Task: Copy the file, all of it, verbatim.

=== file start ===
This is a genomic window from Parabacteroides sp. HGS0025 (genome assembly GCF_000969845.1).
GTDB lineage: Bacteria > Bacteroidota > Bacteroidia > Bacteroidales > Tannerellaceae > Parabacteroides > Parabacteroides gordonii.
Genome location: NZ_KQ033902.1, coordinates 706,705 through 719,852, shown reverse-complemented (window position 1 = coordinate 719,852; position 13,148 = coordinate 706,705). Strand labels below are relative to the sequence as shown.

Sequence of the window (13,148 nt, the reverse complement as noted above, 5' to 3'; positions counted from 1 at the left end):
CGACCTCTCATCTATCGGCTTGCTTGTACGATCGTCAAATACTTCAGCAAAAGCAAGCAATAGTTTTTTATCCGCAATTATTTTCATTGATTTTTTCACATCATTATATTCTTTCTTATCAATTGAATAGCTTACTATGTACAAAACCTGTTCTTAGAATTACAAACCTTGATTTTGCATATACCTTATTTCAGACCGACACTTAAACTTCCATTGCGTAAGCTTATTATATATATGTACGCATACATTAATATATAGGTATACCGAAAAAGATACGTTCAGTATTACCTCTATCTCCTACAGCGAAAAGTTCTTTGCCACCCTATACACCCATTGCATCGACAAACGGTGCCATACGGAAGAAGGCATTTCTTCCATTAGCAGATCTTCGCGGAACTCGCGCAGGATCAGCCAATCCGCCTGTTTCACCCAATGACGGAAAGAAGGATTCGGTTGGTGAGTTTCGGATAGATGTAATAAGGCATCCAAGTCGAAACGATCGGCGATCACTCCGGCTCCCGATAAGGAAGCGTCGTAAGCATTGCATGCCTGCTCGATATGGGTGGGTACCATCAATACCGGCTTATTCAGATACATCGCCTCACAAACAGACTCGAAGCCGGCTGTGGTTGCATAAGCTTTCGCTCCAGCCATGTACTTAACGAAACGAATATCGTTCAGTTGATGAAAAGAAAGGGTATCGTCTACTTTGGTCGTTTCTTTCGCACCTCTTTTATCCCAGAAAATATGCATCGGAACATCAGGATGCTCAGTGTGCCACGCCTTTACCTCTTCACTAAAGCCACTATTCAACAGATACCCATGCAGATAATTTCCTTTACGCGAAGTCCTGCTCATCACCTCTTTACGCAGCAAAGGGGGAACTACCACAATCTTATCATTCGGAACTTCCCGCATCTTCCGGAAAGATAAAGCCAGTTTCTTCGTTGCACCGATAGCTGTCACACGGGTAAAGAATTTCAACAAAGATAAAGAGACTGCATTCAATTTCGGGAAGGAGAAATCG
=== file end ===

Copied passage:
This is a genomic window from Parabacteroides sp. HGS0025 (genome assembly GCF_000969845.1).
GTDB lineage: Bacteria > Bacteroidota > Bacteroidia > Bacteroidales > Tannerellaceae > Parabacteroides > Parabacteroides gordonii.
Genome location: NZ_KQ033902.1, coordinates 706,705 through 719,852, shown reverse-complemented (window position 1 = coordinate 719,852; position 13,148 = coordinate 706,705). Strand labels below are relative to the sequence as shown.

Sequence of the window (13,148 nt, the reverse complement as noted above, 5' to 3'; positions counted from 1 at the left end):
CGACCTCTCATCTATCGGCTTGCTTGTACGATCGTCAAATACTTCAGCAAAAGCAAGCAATAGTTTTTTATCCGCAATTATTTTCATTGATTTTTTCACATCATTATATTCTTTCTTATCAATTGAATAGCTTACTATGTACAAAACCTGTTCTTAGAATTACAAACCTTGATTTTGCATATACCTTATTTCAGACCGACACTTAAACTTCCATTGCGTAAGCTTATTATATATATGTACGCATACATTAATATATAGGTATACCGAAAAAGATACGTTCAGTATTACCTCTATCTCCTACAGCGAAAAGTTCTTTGCCACCCTATACACCCATTGCATCGACAAACGGTGCCATACGGAAGAAGGCATTTCTTCCATTAGCAGATCTTCGCGGAACTCGCGCAGGATCAGCCAATCCGCCTGTTTCACCCAATGACGGAAAGAAGGATTCGGTTGGTGAGTTTCGGATAGATGTAATAAGGCATCCAAGTCGAAACGATCGGCGATCACTCCGGCTCCCGATAAGGAAGCGTCGTAAGCATTGCATGCCTGCTCGATATGGGTGGGTACCATCAATACCGGCTTATTCAGATACATCGCCTCACAAACAGACTCGAAGCCGGCTGTGGTTGCATAAGCTTTCGCTCCAGCCATGTACTTAACGAAACGAATATCGTTCAGTTGATGAAAAGAAAGGGTATCGTCTACTTTGGTCGTTTCTTTCGCACCTCTTTTATCCCAGAAAATATGCATCGGAACATCAGGATGCTCAGTGTGCCACGCCTTTACCTCTTCACTAAAGCCACTATTCAACAGATACCCATGCAGATAATTTCCTTTACGCGAAGTCCTGCTCATCACCTCTTTACGCAGCAAAGGGGGAACTACCACAATCTTATCATTCGGAACTTCCCGCATCTTCCGGAAAGATAAAGCCAGTTTCTTCGTTGCACCGATAGCTGTCACACGGGTAAAGAATTTCAACAAAGATAAAGAGACTGCATTCAATTTCGGGAAGGAGAAATCG